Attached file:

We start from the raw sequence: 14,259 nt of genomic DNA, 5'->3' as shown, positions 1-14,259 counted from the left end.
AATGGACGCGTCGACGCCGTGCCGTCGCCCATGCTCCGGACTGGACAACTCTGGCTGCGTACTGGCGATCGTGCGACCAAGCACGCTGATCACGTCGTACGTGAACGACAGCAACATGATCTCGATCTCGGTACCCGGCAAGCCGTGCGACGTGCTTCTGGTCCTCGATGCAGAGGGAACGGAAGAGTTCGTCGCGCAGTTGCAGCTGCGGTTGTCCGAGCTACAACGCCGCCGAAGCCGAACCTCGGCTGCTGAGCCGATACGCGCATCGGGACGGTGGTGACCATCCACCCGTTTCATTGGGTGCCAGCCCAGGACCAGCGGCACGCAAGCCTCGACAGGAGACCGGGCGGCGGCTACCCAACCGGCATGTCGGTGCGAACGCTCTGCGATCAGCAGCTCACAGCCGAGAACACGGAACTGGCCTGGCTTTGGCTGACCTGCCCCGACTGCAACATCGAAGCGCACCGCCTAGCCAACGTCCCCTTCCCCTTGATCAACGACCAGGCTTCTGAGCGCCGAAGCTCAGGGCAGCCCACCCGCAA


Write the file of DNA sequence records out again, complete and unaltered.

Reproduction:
We start from the raw sequence: 14,259 nt of genomic DNA, 5'->3' as shown, positions 1-14,259 counted from the left end.
AATGGACGCGTCGACGCCGTGCCGTCGCCCATGCTCCGGACTGGACAACTCTGGCTGCGTACTGGCGATCGTGCGACCAAGCACGCTGATCACGTCGTACGTGAACGACAGCAACATGATCTCGATCTCGGTACCCGGCAAGCCGTGCGACGTGCTTCTGGTCCTCGATGCAGAGGGAACGGAAGAGTTCGTCGCGCAGTTGCAGCTGCGGTTGTCCGAGCTACAACGCCGCCGAAGCCGAACCTCGGCTGCTGAGCCGATACGCGCATCGGGACGGTGGTGACCATCCACCCGTTTCATTGGGTGCCAGCCCAGGACCAGCGGCACGCAAGCCTCGACAGGAGACCGGGCGGCGGCTACCCAACCGGCATGTCGGTGCGAACGCTCTGCGATCAGCAGCTCACAGCCGAGAACACGGAACTGGCCTGGCTTTGGCTGACCTGCCCCGACTGCAACATCGAAGCGCACCGCCTAGCCAACGTCCCCTTCCCCTTGATCAACGACCAGGCTTCTGAGCGCCGAAGCTCAGGGCAGCCCACCCGCAA